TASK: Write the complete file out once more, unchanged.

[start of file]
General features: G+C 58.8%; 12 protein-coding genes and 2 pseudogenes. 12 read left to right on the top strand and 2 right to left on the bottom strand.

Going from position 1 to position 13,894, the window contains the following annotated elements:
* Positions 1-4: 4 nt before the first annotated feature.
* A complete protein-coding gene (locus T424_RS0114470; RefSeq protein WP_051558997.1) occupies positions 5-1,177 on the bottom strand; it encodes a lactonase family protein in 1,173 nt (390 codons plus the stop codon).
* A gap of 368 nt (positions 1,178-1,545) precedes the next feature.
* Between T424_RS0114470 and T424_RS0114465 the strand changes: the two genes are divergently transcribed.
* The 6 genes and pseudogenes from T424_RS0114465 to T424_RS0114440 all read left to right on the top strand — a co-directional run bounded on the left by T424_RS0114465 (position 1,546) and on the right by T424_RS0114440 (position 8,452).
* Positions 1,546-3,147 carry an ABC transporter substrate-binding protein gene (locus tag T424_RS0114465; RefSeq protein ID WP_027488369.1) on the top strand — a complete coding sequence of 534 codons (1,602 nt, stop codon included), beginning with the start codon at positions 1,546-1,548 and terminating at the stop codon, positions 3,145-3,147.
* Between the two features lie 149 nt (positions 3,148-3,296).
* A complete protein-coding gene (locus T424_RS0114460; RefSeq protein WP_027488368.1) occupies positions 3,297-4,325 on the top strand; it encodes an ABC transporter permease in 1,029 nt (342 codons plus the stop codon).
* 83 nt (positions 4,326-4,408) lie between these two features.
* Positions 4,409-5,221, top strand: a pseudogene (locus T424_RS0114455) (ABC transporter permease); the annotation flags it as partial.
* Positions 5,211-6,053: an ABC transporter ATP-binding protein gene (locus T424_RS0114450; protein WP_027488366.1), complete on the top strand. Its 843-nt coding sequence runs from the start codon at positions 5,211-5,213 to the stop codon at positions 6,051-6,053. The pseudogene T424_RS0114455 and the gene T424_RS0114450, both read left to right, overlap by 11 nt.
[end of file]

General features: G+C 58.8%; 12 protein-coding genes and 2 pseudogenes. 12 read left to right on the top strand and 2 right to left on the bottom strand.

Going from position 1 to position 13,894, the window contains the following annotated elements:
* Positions 1-4: 4 nt before the first annotated feature.
* A complete protein-coding gene (locus T424_RS0114470; RefSeq protein WP_051558997.1) occupies positions 5-1,177 on the bottom strand; it encodes a lactonase family protein in 1,173 nt (390 codons plus the stop codon).
* A gap of 368 nt (positions 1,178-1,545) precedes the next feature.
* Between T424_RS0114470 and T424_RS0114465 the strand changes: the two genes are divergently transcribed.
* The 6 genes and pseudogenes from T424_RS0114465 to T424_RS0114440 all read left to right on the top strand — a co-directional run bounded on the left by T424_RS0114465 (position 1,546) and on the right by T424_RS0114440 (position 8,452).
* Positions 1,546-3,147 carry an ABC transporter substrate-binding protein gene (locus tag T424_RS0114465; RefSeq protein ID WP_027488369.1) on the top strand — a complete coding sequence of 534 codons (1,602 nt, stop codon included), beginning with the start codon at positions 1,546-1,548 and terminating at the stop codon, positions 3,145-3,147.
* Between the two features lie 149 nt (positions 3,148-3,296).
* A complete protein-coding gene (locus T424_RS0114460; RefSeq protein WP_027488368.1) occupies positions 3,297-4,325 on the top strand; it encodes an ABC transporter permease in 1,029 nt (342 codons plus the stop codon).
* 83 nt (positions 4,326-4,408) lie between these two features.
* Positions 4,409-5,221, top strand: a pseudogene (locus T424_RS0114455) (ABC transporter permease); the annotation flags it as partial.
* Positions 5,211-6,053: an ABC transporter ATP-binding protein gene (locus T424_RS0114450; protein WP_027488366.1), complete on the top strand. Its 843-nt coding sequence runs from the start codon at positions 5,211-5,213 to the stop codon at positions 6,051-6,053. The pseudogene T424_RS0114455 and the gene T424_RS0114450, both read left to right, overlap by 11 nt.